open access

Vol 71, No 4 (2020)
Original article
Submitted: 2020-08-10
Accepted: 2020-09-24
Published online: 2020-12-30
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Poor sleep quality, long working hours and fatigue in coastal areas: a dangerous combination of silent risk factors for deck officers on oil tankers

Farhad Azimi Yancheshmeh1, S. Hossain Mousavizadegan1, Amin Amini1, Andrew P. Smith2, Reza Kazemi3
DOI: 10.5603/IMH.2020.0042
·
Pubmed: 33394488
·
International Maritime Health 2020;71(4):237-248.
Affiliations
  1. Amirkabir University of Technology, Tehran, Iran
  2. Cardiff University, Cardiff, United Kingdom
  3. Shiraz University of Medical Science, Shiraz, Iran

open access

Vol 71, No 4 (2020)
MARITIME MEDICINE Original article
Submitted: 2020-08-10
Accepted: 2020-09-24
Published online: 2020-12-30

Abstract

Background: The high number of marine incidents in port and coastal areas due to the tired deck officers’ erroneous actions are one of the major challenges of marine transportation. Approaching, berthing, and cargo handling (ABC) are the most stressful and exhausting operations of the ship in these areas, which are carried out consecutively and uninterruptedly.

Materials and methods: This study examined Psychomotor Vigilance Task (PVT) performance, Arrow Flanker Task performance and the Pittsburgh Sleep Quality Index (PSQI) of 70 deck officers of ocean-going oil tankers with 4on–8off shifts at the end of the first shift of cargo-handling operations. In this case, they had worked more than 14 hours continuously. Also, their level of sleepiness was assessed using the Karolinska Sleepiness Scale (KSS) at the beginning, middle, and end of their first shift of handling operation. Results: The results were analysed according to the duration at sea and deck officers rank. PSQI, KSS, PVT mean reaction times and lapses, and also Flanker’s variables were higher among the chief and second officers who were present on board between 0–30 days. The state of officers who were present on board between 31 to 60 days was better than the officers with 0–30 and 61–90 days’ duration at sea. In addition, the results show that sleep quality during tour of duty affects cognitive performance and sleepiness of officers during cargo handling operations. Conclusions: The paper concludes by discussing possible solutions for reducing fatigue and human error among seafarers.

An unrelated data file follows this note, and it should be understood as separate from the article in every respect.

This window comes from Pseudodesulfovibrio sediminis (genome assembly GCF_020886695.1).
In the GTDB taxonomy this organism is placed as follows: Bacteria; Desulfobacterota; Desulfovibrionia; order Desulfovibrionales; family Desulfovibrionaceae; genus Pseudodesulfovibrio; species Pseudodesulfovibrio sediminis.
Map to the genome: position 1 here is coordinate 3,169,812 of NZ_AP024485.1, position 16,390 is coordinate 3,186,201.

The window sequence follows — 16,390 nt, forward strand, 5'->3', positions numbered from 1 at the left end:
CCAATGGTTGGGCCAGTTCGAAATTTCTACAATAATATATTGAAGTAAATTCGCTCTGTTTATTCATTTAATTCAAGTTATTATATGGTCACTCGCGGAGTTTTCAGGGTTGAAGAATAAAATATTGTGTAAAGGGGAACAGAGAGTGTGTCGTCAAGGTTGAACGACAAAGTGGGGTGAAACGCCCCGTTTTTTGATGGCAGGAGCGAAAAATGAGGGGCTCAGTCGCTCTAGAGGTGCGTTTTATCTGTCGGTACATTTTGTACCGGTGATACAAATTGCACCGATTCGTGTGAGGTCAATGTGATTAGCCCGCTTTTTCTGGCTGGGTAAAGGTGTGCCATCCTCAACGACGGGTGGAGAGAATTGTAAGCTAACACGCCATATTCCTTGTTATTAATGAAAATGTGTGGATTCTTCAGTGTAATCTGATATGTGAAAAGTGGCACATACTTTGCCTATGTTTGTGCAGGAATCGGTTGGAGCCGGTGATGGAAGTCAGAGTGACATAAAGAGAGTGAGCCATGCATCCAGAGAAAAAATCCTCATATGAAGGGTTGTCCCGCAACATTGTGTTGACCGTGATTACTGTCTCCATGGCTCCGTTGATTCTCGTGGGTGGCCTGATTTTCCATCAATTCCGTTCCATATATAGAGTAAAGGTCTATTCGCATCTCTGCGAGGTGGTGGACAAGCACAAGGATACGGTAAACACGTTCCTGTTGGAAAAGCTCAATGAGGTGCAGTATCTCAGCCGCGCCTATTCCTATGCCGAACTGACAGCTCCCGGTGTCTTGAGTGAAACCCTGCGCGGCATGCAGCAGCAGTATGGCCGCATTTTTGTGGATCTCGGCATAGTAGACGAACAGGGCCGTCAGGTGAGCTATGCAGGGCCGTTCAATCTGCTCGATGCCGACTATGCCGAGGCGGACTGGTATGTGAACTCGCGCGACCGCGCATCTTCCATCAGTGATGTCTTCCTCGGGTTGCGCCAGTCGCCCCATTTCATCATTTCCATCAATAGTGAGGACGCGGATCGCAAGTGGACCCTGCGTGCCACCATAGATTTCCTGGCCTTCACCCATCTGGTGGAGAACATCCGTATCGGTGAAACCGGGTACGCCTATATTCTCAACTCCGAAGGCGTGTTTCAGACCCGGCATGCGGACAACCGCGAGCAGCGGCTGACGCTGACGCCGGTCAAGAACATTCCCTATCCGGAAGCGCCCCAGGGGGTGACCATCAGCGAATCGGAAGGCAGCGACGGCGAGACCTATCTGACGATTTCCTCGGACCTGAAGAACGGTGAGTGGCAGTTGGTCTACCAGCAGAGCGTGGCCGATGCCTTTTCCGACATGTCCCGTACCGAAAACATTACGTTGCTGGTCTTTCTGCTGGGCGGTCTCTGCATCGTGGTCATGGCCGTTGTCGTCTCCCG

Abstract

Background: The high number of marine incidents in port and coastal areas due to the tired deck officers’ erroneous actions are one of the major challenges of marine transportation. Approaching, berthing, and cargo handling (ABC) are the most stressful and exhausting operations of the ship in these areas, which are carried out consecutively and uninterruptedly.

Materials and methods: This study examined Psychomotor Vigilance Task (PVT) performance, Arrow Flanker Task performance and the Pittsburgh Sleep Quality Index (PSQI) of 70 deck officers of ocean-going oil tankers with 4on–8off shifts at the end of the first shift of cargo-handling operations. In this case, they had worked more than 14 hours continuously. Also, their level of sleepiness was assessed using the Karolinska Sleepiness Scale (KSS) at the beginning, middle, and end of their first shift of handling operation. Results: The results were analysed according to the duration at sea and deck officers rank. PSQI, KSS, PVT mean reaction times and lapses, and also Flanker’s variables were higher among the chief and second officers who were present on board between 0–30 days. The state of officers who were present on board between 31 to 60 days was better than the officers with 0–30 and 61–90 days’ duration at sea. In addition, the results show that sleep quality during tour of duty affects cognitive performance and sleepiness of officers during cargo handling operations. Conclusions: The paper concludes by discussing possible solutions for reducing fatigue and human error among seafarers.

Get Citation

Keywords

deck officers; fatigue; cognitive performance; sleepiness; sleep quality; approaching; berthing; cargo handling operation; oil tankers

About this article
Title

Poor sleep quality, long working hours and fatigue in coastal areas: a dangerous combination of silent risk factors for deck officers on oil tankers

Journal

International Maritime Health

Issue

Vol 71, No 4 (2020)

Article type

Original article

Pages

237-248

Published online

2020-12-30

DOI

10.5603/IMH.2020.0042

Pubmed

33394488

Bibliographic record

International Maritime Health 2020;71(4):237-248.

Keywords

deck officers
fatigue
cognitive performance
sleepiness
sleep quality
approaching
berthing
cargo handling operation
oil tankers

Authors

Farhad Azimi Yancheshmeh
S. Hossain Mousavizadegan
Amin Amini
Andrew P. Smith
Reza Kazemi

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